Tea lovers are in the process of finding joy and taste of Ceylon green tea. Just like black tea, Ceylon green tea is now gaining popularity all around the world. Even though the green tea industry in Sri Lanka is younger than the black tea industry, it is growing rapidly in the Middle-Eastern and the Soviet Union markets. Green tea is rich in antioxidants, and it takes a different route compared to black tea. Although green tea comes from the same plant as black tea, the leaves do not undergo a fermentation process. It leaves the antioxidant properties within the tea leaf. When manufacturing green tea, the leaves go through picking, withering, heating, rolling, drying, and sifting. It avoids the aeration or fermentation process and is free of harmful chemicals. Ceylon green tea too has specialties such as Real Leaf, Jasmine, Lemongrass, and Mint.
Ceylon White Tea
White tea is the least processed tea of all types of Sri Lankan Tea. And it is packed with healthy nutrients and antioxidants. Also going by the name ‘Silver Tips,’ White tea is one of the pricy types of tea in Sri Lanka. For tea lovers who enjoy a mild flavor, white tea is the best. The process of making white tea is entirely different from black tea and green tea. Female tea pluckers pick only the bud from the tree, and it is done at dawn. These buds do not undergo fermentation, and they roll these buds from the hand individually. Ceylon white tea is the only white tea that is entirely handmade. You can find white tea in pyramid bags in tea shops in Sri Lanka. White tea contains the least number of caffeine and is high in antioxidant properties.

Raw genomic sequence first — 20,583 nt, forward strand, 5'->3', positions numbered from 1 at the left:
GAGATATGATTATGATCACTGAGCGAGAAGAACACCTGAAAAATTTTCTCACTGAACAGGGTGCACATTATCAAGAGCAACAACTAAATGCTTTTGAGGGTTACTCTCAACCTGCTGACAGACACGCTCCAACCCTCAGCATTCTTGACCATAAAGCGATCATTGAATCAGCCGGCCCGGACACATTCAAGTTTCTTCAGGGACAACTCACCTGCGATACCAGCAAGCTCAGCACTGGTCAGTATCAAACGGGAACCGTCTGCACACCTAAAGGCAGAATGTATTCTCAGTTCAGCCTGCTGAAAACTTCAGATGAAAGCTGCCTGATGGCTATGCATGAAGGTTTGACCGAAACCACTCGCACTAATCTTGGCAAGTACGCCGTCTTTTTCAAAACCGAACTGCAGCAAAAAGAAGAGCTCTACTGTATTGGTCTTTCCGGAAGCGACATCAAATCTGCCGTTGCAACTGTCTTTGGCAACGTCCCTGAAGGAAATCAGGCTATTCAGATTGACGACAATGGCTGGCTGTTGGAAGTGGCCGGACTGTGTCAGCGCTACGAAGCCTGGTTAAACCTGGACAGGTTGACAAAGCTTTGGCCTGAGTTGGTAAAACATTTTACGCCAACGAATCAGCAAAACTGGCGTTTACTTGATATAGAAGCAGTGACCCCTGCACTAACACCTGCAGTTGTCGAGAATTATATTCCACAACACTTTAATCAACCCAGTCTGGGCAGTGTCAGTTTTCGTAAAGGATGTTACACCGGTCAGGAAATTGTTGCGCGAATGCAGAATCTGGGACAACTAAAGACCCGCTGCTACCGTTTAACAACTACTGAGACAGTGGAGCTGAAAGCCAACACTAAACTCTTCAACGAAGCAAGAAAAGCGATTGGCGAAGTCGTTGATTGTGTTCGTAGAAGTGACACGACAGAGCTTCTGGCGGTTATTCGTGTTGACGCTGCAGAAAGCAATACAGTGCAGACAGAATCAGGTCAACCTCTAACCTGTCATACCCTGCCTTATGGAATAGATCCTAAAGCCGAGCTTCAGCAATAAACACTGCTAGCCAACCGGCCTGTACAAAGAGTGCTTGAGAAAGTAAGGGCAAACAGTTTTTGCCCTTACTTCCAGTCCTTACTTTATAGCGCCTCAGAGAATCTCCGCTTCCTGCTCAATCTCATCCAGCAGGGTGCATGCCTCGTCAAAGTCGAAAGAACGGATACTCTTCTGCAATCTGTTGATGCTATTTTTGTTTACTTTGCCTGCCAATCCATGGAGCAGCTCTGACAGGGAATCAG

Famous white tea specialties are Real White Tea, Ceylon Silver Tips, White Litchee hand-rolled tea, and Jade Butterfly handmade white tea.
Ceylon tea benefits
All types of Ceylon teas are free from harmful chemicals. Therefore, they contain a lot of healthy properties. For instance, Ceylon Green and white tea contain a lot of antioxidants which purifies your system. Drinking a cup of black tea improves the brain’s functionality and gives more stamina. White tea reduces anxiety and brings calmness after drinking. Health benefits of Ceylon tea are one of the reasons why it is so popular among nations.
Sri Lankan tea brands
Sri Lanka is one of the most famous tea manufacturers in the whole world. The most premium tea brands in Sri Lanka are Dilmah and Mlesna. Apart from being exported, these brands are only bought by a niche market in Sri Lanka. Apart from those, Sri Lanka has many other famous tea brands such as Lipton, Zesta, Akbar, Sultan, and Hyson. You may wonder, ‘How many teas are there in the world?’ There are over 20,000 different kinds, flavors, and specialties of tea in the world. And Sri Lanka is a proud owner of many kinds of premium tea.
The Bottom Line: The secret behind the world’s best tea – Ceylon Tea
Unlike many other tea manufacturers in the world, what makes Sri Lankan tea so unique is the delicate way it is processed. Sri Lanka goes by the orthodox and traditional way of manufacturing tea with premium quality. Ceylon Tea is a beverage that the entire world loves to enjoy. From plucking to packing, every step of the way is carefully monitored to bring the best flavor, strength, and quality of tea. That is why Sri Lanka is one of the biggest players in the tea industry worldwide.!